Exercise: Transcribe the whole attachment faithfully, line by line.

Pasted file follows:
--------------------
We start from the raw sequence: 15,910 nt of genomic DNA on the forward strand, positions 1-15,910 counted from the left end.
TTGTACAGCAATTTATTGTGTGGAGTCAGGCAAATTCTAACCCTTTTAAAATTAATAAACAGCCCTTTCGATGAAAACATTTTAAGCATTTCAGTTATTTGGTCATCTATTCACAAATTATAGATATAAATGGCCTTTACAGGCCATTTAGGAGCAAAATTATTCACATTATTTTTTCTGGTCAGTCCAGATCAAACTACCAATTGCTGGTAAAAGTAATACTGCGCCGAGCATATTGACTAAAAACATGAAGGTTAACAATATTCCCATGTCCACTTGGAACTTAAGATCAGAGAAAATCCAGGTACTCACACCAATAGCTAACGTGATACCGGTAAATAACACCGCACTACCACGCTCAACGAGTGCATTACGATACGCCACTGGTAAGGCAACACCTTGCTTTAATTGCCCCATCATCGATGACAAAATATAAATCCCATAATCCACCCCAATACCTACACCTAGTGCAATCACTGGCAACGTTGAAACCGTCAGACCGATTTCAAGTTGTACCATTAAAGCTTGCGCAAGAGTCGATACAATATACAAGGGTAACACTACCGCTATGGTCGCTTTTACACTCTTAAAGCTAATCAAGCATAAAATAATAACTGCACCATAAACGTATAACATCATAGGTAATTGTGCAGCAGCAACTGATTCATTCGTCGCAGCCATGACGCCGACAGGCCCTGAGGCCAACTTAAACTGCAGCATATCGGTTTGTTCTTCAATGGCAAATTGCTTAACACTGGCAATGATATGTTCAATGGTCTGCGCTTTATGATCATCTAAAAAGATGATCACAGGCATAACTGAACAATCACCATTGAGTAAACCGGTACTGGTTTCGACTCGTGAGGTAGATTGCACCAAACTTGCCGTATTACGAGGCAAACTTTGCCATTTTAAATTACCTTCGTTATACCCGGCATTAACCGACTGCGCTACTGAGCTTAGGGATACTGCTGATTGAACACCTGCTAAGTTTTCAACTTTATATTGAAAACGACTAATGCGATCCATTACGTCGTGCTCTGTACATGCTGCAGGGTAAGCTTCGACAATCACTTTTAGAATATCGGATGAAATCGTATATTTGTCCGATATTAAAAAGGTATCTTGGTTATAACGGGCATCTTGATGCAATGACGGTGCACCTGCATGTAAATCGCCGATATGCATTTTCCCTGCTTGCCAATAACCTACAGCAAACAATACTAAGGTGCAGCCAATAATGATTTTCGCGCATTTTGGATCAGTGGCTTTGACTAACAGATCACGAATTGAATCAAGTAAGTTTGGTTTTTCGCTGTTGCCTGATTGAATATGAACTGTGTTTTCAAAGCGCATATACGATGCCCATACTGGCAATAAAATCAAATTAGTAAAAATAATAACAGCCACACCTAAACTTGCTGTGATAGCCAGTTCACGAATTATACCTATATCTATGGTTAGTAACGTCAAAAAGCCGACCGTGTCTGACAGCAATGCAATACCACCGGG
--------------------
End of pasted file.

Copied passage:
We start from the raw sequence: 15,910 nt of genomic DNA on the forward strand, positions 1-15,910 counted from the left end.
TTGTACAGCAATTTATTGTGTGGAGTCAGGCAAATTCTAACCCTTTTAAAATTAATAAACAGCCCTTTCGATGAAAACATTTTAAGCATTTCAGTTATTTGGTCATCTATTCACAAATTATAGATATAAATGGCCTTTACAGGCCATTTAGGAGCAAAATTATTCACATTATTTTTTCTGGTCAGTCCAGATCAAACTACCAATTGCTGGTAAAAGTAATACTGCGCCGAGCATATTGACTAAAAACATGAAGGTTAACAATATTCCCATGTCCACTTGGAACTTAAGATCAGAGAAAATCCAGGTACTCACACCAATAGCTAACGTGATACCGGTAAATAACACCGCACTACCACGCTCAACGAGTGCATTACGATACGCCACTGGTAAGGCAACACCTTGCTTTAATTGCCCCATCATCGATGACAAAATATAAATCCCATAATCCACCCCAATACCTACACCTAGTGCAATCACTGGCAACGTTGAAACCGTCAGACCGATTTCAAGTTGTACCATTAAAGCTTGCGCAAGAGTCGATACAATATACAAGGGTAACACTACCGCTATGGTCGCTTTTACACTCTTAAAGCTAATCAAGCATAAAATAATAACTGCACCATAAACGTATAACATCATAGGTAATTGTGCAGCAGCAACTGATTCATTCGTCGCAGCCATGACGCCGACAGGCCCTGAGGCCAACTTAAACTGCAGCATATCGGTTTGTTCTTCAATGGCAAATTGCTTAACACTGGCAATGATATGTTCAATGGTCTGCGCTTTATGATCATCTAAAAAGATGATCACAGGCATAACTGAACAATCACCATTGAGTAAACCGGTACTGGTTTCGACTCGTGAGGTAGATTGCACCAAACTTGCCGTATTACGAGGCAAACTTTGCCATTTTAAATTACCTTCGTTATACCCGGCATTAACCGACTGCGCTACTGAGCTTAGGGATACTGCTGATTGAACACCTGCTAAGTTTTCAACTTTATATTGAAAACGACTAATGCGATCCATTACGTCGTGCTCTGTACATGCTGCAGGGTAAGCTTCGACAATCACTTTTAGAATATCGGATGAAATCGTATATTTGTCCGATATTAAAAAGGTATCTTGGTTATAACGGGCATCTTGATGCAATGACGGTGCACCTGCATGTAAATCGCCGATATGCATTTTCCCTGCTTGCCAATAACCTACAGCAAACAATACTAAGGTGCAGCCAATAATGATTTTCGCGCATTTTGGATCAGTGGCTTTGACTAACAGATCACGAATTGAATCAAGTAAGTTTGGTTTTTCGCTGTTGCCTGATTGAATATGAACTGTGTTTTCAAAGCGCATATACGATGCCCATACTGGCAATAAAATCAAATTAGTAAAAATAATAACAGCCACACCTAAACTTGCTGTGATAGCCAGTTCACGAATTATACCTATATCTATGGTTAGTAACGTCAAAAAGCCGACCGTGTCTGACAGCAATGCAATACCACCGGG